The five-thirty alarm came early and it was dark outside, very dark, but it was all necessary in order to make it to Nugget Point by sunrise. The previous night’s sunset had put on a mildly good show, but maybe sunrise would prove even better.

It had rained throughout the night and was still raining. Even though my tent had kept me dry through the torrential downpours of the West Coast, it had failed that night. My tent, sleeping pad, and sleeping bag were all quite wet. And it was cold, oh-so-cold.

Getting out of my sleeping bag, going out into the rain and packing up my things in the dark was the last thing I wanted to do. Well, that’s not entirely true. The last thing I wanted to do was miss a spectacular sunrise, no matter how slim the chances were of it occurring on that rainy morning. So I let out a long sigh, maybe a few, and forced myself out of the tent and into the wet.

During the twenty minute drive to Nugget Point, the weather did not show any signs of clearing up. And when I arrived at the parking lot to the trail, I simply sat there hoping something would change. Well, nothing changed.

A half hour later it had lightened up some, but it was clear that the possibility of any mildly photogenic sunrise had passed. By then, the professional photographer I had met during sunset the night before had come and gone without even stepping out of his car. I was the only one foolish enough to still be there.

Disappointed, I put the key in the ignition and prepared to continue my drive along the coast, but something stopped me. I thought about the struggle I had gone through to get to that point and hesitated to simply throw it all away. I thought about how a similar situation just a few days prior had resulted in thoroughly unimpressive photographs; however, I also realized that some of my most popular photographs were taken during or shortly after a rainstorm.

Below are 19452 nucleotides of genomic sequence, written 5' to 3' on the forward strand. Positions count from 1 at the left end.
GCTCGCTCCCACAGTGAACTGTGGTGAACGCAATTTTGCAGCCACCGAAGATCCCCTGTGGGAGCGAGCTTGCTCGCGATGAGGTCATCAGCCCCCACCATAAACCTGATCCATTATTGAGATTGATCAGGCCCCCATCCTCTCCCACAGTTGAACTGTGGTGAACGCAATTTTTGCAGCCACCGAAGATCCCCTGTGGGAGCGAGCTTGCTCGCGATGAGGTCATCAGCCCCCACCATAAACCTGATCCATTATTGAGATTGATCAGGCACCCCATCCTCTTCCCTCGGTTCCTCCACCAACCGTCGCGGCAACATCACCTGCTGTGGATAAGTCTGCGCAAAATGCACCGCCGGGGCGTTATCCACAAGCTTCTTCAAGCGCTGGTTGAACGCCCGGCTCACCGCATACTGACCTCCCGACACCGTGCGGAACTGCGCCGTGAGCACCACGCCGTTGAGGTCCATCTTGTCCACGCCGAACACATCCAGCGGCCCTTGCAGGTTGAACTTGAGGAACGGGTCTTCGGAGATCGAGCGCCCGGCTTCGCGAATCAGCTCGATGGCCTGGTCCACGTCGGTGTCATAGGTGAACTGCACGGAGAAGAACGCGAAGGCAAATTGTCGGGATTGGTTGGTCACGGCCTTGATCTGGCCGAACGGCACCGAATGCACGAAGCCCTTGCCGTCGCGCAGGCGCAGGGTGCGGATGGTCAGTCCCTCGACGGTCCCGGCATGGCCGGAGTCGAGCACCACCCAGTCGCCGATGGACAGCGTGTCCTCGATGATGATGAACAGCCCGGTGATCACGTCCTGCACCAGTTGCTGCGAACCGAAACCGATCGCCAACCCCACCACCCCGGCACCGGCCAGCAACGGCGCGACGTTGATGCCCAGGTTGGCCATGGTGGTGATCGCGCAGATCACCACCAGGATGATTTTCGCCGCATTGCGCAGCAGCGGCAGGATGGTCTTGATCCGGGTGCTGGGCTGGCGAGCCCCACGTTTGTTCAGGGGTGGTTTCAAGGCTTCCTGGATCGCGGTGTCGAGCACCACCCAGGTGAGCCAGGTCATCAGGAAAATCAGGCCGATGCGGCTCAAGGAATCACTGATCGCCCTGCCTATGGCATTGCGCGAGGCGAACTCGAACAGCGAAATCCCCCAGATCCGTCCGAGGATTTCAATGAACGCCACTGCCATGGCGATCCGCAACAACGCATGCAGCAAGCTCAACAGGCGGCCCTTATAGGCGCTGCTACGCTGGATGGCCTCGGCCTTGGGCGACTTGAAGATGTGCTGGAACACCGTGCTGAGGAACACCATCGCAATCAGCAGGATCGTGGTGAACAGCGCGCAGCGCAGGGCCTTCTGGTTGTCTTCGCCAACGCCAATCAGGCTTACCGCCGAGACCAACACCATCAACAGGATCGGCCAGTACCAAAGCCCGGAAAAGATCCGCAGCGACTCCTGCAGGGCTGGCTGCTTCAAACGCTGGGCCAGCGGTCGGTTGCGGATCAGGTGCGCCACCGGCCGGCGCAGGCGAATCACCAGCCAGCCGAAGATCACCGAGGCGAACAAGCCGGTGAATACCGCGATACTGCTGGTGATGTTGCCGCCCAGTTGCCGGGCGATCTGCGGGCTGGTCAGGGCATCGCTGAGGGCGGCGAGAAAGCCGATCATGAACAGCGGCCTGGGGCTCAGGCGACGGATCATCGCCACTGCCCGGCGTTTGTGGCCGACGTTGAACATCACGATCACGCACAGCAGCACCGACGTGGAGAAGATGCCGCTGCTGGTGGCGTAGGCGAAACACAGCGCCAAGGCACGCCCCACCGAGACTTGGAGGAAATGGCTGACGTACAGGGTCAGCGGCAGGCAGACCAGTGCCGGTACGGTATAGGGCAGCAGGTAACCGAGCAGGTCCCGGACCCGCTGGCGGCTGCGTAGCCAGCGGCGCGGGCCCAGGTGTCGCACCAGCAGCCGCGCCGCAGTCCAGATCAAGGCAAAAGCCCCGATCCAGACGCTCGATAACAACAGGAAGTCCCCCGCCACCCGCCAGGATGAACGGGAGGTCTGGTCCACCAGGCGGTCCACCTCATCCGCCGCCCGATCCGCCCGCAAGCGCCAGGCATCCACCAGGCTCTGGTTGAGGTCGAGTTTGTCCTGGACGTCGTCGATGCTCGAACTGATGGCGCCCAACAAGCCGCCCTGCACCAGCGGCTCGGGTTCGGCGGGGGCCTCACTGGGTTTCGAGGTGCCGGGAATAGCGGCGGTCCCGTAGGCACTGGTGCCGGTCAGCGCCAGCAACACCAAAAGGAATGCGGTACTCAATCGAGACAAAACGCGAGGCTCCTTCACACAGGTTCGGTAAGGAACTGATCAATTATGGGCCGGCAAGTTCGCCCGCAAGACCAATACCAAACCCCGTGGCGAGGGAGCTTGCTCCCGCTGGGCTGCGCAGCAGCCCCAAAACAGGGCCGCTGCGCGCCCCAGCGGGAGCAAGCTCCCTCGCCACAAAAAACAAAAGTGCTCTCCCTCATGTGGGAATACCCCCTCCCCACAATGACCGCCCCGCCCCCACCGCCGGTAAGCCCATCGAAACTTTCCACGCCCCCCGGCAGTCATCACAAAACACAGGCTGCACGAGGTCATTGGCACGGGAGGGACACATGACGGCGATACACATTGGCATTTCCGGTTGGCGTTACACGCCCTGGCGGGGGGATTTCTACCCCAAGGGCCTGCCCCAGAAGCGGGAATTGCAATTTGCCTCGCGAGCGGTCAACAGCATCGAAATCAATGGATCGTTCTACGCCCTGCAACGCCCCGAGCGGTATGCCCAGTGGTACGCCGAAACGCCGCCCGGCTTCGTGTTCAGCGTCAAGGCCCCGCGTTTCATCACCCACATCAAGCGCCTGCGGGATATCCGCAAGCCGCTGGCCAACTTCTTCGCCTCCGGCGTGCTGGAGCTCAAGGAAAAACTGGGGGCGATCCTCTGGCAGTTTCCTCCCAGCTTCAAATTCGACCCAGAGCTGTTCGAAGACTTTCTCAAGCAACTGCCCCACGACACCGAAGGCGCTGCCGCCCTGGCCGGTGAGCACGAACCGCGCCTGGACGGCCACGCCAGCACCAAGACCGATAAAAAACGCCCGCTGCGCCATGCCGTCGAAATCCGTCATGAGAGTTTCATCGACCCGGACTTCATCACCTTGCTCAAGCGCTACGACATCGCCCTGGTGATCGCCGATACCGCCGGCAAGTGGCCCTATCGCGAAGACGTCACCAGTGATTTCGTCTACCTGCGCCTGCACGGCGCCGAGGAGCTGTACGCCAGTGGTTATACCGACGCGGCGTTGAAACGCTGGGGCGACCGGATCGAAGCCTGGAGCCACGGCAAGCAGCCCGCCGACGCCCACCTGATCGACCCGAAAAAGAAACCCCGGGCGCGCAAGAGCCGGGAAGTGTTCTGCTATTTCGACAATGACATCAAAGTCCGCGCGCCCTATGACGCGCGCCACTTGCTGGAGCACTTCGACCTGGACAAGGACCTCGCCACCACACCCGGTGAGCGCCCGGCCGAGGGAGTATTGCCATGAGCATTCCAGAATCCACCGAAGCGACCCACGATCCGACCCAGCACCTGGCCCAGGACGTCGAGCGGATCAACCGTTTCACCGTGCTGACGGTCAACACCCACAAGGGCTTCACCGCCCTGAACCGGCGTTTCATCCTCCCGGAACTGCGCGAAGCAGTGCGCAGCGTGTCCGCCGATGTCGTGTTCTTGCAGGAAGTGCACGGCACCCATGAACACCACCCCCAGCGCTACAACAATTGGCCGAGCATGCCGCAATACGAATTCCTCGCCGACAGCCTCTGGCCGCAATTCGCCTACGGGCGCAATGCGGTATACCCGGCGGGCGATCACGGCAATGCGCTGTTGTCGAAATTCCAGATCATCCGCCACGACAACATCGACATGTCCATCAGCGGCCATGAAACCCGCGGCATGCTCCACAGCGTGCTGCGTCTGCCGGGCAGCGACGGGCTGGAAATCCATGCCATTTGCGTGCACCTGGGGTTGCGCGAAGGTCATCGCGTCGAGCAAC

I’ll admit that this internal battle went on for at least another ten minutes. At one point, I even got out of the car only to quickly get back in. But eventually, I got myself out of the car and up the trail. And I’m proud of that.

And since I’m feeling poetic, here is the moral of the story. Life isn’t perfect. It’s messy. Sometimes we sit around all day waiting for the perfect circumstances to arrive. And if we wait, we might stay dry, but we also might miss out on creating our best work yet; work that is truly unique.

I didn’t create my best work that morning. In fact, I didn’t create anything worth sharing.

But maybe next time I will.

Photos from the Previous Night

The “nuggets” of Nugget Point have vertical striations, unlike the horizontal ones you would expect.

The moon surprised me as I was hiking back to the car.